On August 4, 2014, officials from the SpaceX (Space Exploration Technologies) corporation announced that the property they had purchased over the past several years near Boca Chica Beach in Cameron County at Brownsville, Texas would be the site of their primary launch vehicle facility and control complex.
The announcement came with as much excitement and authority as one could imagine.
In his press release, Musk stated, “SpaceX is excited to expand our work in Texas with the world’s first commercial launch complex designed specifically for orbital missions. We appreciate the support of Gov. Perry and numerous other federal, state and local officials who have partnered with us to make this vision a reality,”
The SpaceX CEO concluded the release by saying “In addition to creating hundreds of high tech jobs for the Texas workforce, this site will inspire students, expand the supplier base and attract tourists to the south Texas area.”
Elon Musk is a very successful business magnate, investor and inventor.
He is not only the CEO and CTO of SpaceX (Space Exploration Technologies), he also took Pay Pal and turned it into one of the most successful email payment companies and co-founded Tesla Motors known for its very fast and sporty electric car.
Musk has also proposed a new transportation method he calls, "hyperloop," a hypothetical subsonic air travel machine that stretches approximately 350 miles (560 km) from Sylmar (a northern district of Los Angeles) to Hayward (east of San Francisco) and would theoretically allow commuters to travel between the cities in 30 minutes or less; which could revolutionize ground travel.
Musk’s SpaceX decision to bring the world’s first commercial launch complex to the Brownsville, Texas area is simply exciting and positive for both Texas and the nation.
Not since the United States space program was developed under NASA and Florida’s Cape Canaveral was named the primary launch facility, has there been as much excitement and competition over the location of where rockets would be launched.
Of course, Texas was also in competition for Mission Control for NASA’s Moon project back in the 1960's which was ultimately won by Houston, Texas and continues a very successful part of NASA’s involvement in its space program today.
Unlike government supported NASA, SpaceX is a completely private space venture with its own vision and goals free to take bids and accept financial considerations from the areas it chooses.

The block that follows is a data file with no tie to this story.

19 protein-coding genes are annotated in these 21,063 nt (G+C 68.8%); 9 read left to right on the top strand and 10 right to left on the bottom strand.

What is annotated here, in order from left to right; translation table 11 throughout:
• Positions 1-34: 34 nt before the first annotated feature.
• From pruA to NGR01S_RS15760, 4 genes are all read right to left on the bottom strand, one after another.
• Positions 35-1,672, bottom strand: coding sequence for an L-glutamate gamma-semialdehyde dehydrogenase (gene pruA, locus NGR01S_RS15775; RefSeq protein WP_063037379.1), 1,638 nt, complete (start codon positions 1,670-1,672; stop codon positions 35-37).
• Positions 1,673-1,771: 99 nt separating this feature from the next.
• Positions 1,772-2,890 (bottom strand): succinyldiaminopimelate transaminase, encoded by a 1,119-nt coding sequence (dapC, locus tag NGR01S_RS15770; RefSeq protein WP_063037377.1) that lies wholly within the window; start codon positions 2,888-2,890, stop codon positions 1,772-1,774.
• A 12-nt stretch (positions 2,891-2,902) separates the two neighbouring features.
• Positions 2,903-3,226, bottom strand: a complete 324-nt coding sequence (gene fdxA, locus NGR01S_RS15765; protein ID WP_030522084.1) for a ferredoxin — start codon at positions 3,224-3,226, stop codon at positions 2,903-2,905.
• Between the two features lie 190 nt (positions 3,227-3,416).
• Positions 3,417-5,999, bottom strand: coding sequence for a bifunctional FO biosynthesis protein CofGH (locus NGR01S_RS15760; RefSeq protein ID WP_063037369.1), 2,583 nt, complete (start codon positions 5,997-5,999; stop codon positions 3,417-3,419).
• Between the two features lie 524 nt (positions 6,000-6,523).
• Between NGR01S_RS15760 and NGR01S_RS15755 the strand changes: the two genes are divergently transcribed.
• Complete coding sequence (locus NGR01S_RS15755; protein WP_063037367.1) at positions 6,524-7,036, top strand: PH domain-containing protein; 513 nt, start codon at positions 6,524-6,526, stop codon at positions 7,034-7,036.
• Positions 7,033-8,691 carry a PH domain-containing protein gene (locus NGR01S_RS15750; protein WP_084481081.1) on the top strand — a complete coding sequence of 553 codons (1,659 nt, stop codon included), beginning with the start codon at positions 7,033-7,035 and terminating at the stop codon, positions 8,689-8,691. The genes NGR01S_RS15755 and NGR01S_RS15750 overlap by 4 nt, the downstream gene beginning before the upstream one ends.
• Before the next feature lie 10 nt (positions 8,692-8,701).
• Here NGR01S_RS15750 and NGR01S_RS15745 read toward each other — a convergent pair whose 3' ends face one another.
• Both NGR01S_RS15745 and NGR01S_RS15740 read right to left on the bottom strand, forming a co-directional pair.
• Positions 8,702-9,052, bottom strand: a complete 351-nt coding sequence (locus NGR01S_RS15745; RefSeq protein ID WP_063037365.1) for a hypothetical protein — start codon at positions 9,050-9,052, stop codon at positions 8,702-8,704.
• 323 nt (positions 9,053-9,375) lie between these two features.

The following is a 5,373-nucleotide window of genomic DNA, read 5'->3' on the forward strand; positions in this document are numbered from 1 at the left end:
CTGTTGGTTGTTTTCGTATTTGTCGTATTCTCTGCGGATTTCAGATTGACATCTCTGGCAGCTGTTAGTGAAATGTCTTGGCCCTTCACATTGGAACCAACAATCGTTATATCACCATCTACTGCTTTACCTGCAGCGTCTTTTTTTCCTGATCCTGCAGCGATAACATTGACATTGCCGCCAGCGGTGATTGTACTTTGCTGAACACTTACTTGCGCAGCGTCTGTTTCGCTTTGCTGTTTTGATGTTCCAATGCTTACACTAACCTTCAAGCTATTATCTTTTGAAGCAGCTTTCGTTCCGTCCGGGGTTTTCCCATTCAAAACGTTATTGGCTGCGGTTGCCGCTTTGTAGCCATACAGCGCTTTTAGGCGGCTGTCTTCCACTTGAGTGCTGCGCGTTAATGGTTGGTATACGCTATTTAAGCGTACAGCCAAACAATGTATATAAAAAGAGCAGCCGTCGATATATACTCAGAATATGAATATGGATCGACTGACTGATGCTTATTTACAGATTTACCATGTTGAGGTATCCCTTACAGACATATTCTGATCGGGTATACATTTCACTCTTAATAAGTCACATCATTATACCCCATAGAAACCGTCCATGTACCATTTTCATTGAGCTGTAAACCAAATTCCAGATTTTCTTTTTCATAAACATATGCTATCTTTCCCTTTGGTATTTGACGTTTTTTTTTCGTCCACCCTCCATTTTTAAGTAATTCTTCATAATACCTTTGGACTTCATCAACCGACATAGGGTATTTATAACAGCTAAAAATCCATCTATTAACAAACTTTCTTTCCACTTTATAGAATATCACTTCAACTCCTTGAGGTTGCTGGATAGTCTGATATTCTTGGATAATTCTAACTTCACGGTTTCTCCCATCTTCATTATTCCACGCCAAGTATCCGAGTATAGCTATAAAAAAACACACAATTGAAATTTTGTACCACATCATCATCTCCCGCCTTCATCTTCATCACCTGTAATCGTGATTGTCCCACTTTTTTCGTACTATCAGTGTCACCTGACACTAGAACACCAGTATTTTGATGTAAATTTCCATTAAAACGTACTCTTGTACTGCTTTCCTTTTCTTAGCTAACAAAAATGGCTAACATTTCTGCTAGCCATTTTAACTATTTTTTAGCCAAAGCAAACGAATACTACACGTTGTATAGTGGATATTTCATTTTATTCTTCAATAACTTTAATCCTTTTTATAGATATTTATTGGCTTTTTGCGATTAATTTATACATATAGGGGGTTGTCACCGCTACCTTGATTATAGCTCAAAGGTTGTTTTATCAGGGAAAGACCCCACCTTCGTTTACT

Texas was in a very vigorous competition for the SpaceX launch facility with other coastal community areas including Florida (where SpaceX has already launched several rockets), Georgia, South Carolina, Puerto Rico and several others.
SpaceX already operates a Rocket Development Facility in McGregor, Texas which has grown to over 250 employees since starting operations in 2003; so it appears that SpaceX is very high on Texas.
SpaceX currently has agreements with both Vandenberg Air Force Base in California and Cape Canaveral Air Force Station in Florida where it currently leases space and facilities from the government for testing and launches.
In addition, the United States Air Force has just certified the SpaceX Falcon 9 rocket to be used in its launch of military satellites along with its current use of Delta and Atlas vehicles.
SpaceX has launched many resupply missions to the International Space Station and is under contract for even more; it has also launched several satellites (government and commercial) into orbit.
SpaceX is very serious in its plans for the Boca Chica Beach facility.
SpaceX proposes to build a vertical launch area and control center to support a minimum of 12 commercial launches per year. The vehicles to be launched include the Falcon 9, Falcon Heavy and smaller reusable, suborbital launch vehicles.
A very interesting point here is Space X’s mention of the launching of their Falcon Heavy vehicle which is on par with the old Saturn V vehicle used by NASA in their lunar missions.
Space X states: “Falcon Heavy is the world’s most powerful rocket, a launch vehicle of scale and capability unequaled by any other currently flying”.
They go on to point out that only the Saturn V moon rocket, last flown in 1973 delivered more payload to orbit; however, with today’s technology and construction, such payloads are considered highly unlikely.
Consider the fact that the average smart phone has a faster and better operating system and memory than what the very heavy computers installed in the Apollo and Lunar landing vehicles had and it becomes obvious that such payloads will no longer be necessary.
What is really exciting is Space X’s ultimate goal of returning man to the moon and ultimately going to Mars.
Space X makes no secret that the Falcon Heavy was designed from the outset to carry humans into space and restores the possibility of flying missions with crew to the Moon or Mars.
Having grown up in Florida in the glory days of the Space Race to the moon, this writer witnessed first hand dozens of launches while feeling the ground shake under my feet; that was such an exciting time.
Now as a resident of deep South Texas, the excitement is almost too much to imagine; the opportunity to see it happen all over again.
How exciting it is; just think, those of us who live here might actually witness humans returning to the moon and headed for Mars and all from our own back yard.
As that well known Texas Country/Western singer Willy Nelson (no stranger to space himself) sings so well, “looks like we’re back on the road (to space) again”.
© 2014 Dr. Lee W. Outlaw III